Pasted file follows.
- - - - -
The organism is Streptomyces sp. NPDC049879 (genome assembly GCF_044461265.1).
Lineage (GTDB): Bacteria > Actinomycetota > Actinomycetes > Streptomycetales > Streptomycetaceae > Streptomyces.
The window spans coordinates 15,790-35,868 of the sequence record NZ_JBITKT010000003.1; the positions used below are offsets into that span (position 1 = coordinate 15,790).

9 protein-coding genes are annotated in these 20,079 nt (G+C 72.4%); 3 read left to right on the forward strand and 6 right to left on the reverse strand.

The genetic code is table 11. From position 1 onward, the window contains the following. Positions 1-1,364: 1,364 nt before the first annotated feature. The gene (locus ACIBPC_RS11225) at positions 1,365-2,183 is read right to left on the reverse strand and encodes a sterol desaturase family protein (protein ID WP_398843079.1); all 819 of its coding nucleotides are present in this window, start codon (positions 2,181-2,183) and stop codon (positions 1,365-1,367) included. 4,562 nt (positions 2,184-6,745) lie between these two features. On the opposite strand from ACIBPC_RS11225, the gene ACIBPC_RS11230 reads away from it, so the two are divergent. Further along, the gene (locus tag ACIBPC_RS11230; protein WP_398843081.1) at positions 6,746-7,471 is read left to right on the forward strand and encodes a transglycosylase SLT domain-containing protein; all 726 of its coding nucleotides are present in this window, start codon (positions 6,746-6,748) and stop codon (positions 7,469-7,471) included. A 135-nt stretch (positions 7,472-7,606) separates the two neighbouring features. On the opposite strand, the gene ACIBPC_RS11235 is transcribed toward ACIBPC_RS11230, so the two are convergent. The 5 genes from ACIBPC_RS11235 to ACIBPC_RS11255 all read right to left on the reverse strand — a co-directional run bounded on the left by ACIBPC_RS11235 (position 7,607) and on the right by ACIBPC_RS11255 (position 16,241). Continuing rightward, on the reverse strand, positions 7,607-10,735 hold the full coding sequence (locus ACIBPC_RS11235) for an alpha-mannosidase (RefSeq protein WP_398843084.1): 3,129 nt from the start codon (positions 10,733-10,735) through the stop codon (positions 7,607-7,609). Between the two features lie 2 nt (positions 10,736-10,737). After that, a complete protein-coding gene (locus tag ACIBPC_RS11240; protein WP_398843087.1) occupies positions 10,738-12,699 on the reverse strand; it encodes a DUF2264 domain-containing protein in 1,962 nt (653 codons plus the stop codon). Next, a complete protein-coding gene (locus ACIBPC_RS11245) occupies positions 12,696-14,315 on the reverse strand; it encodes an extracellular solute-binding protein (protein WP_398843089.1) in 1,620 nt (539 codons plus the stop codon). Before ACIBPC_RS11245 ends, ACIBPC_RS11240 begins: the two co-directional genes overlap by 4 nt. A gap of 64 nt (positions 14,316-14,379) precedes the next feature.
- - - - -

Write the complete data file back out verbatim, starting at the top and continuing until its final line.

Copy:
The organism is Streptomyces sp. NPDC049879 (genome assembly GCF_044461265.1).
Lineage (GTDB): Bacteria > Actinomycetota > Actinomycetes > Streptomycetales > Streptomycetaceae > Streptomyces.
The window spans coordinates 15,790-35,868 of the sequence record NZ_JBITKT010000003.1; the positions used below are offsets into that span (position 1 = coordinate 15,790).

9 protein-coding genes are annotated in these 20,079 nt (G+C 72.4%); 3 read left to right on the forward strand and 6 right to left on the reverse strand.

The genetic code is table 11. From position 1 onward, the window contains the following. Positions 1-1,364: 1,364 nt before the first annotated feature. The gene (locus ACIBPC_RS11225) at positions 1,365-2,183 is read right to left on the reverse strand and encodes a sterol desaturase family protein (protein ID WP_398843079.1); all 819 of its coding nucleotides are present in this window, start codon (positions 2,181-2,183) and stop codon (positions 1,365-1,367) included. 4,562 nt (positions 2,184-6,745) lie between these two features. On the opposite strand from ACIBPC_RS11225, the gene ACIBPC_RS11230 reads away from it, so the two are divergent. Further along, the gene (locus tag ACIBPC_RS11230; protein WP_398843081.1) at positions 6,746-7,471 is read left to right on the forward strand and encodes a transglycosylase SLT domain-containing protein; all 726 of its coding nucleotides are present in this window, start codon (positions 6,746-6,748) and stop codon (positions 7,469-7,471) included. A 135-nt stretch (positions 7,472-7,606) separates the two neighbouring features. On the opposite strand, the gene ACIBPC_RS11235 is transcribed toward ACIBPC_RS11230, so the two are convergent. The 5 genes from ACIBPC_RS11235 to ACIBPC_RS11255 all read right to left on the reverse strand — a co-directional run bounded on the left by ACIBPC_RS11235 (position 7,607) and on the right by ACIBPC_RS11255 (position 16,241). Continuing rightward, on the reverse strand, positions 7,607-10,735 hold the full coding sequence (locus ACIBPC_RS11235) for an alpha-mannosidase (RefSeq protein WP_398843084.1): 3,129 nt from the start codon (positions 10,733-10,735) through the stop codon (positions 7,607-7,609). Between the two features lie 2 nt (positions 10,736-10,737). After that, a complete protein-coding gene (locus tag ACIBPC_RS11240; protein WP_398843087.1) occupies positions 10,738-12,699 on the reverse strand; it encodes a DUF2264 domain-containing protein in 1,962 nt (653 codons plus the stop codon). Next, a complete protein-coding gene (locus ACIBPC_RS11245) occupies positions 12,696-14,315 on the reverse strand; it encodes an extracellular solute-binding protein (protein WP_398843089.1) in 1,620 nt (539 codons plus the stop codon). Before ACIBPC_RS11245 ends, ACIBPC_RS11240 begins: the two co-directional genes overlap by 4 nt. A gap of 64 nt (positions 14,316-14,379) precedes the next feature.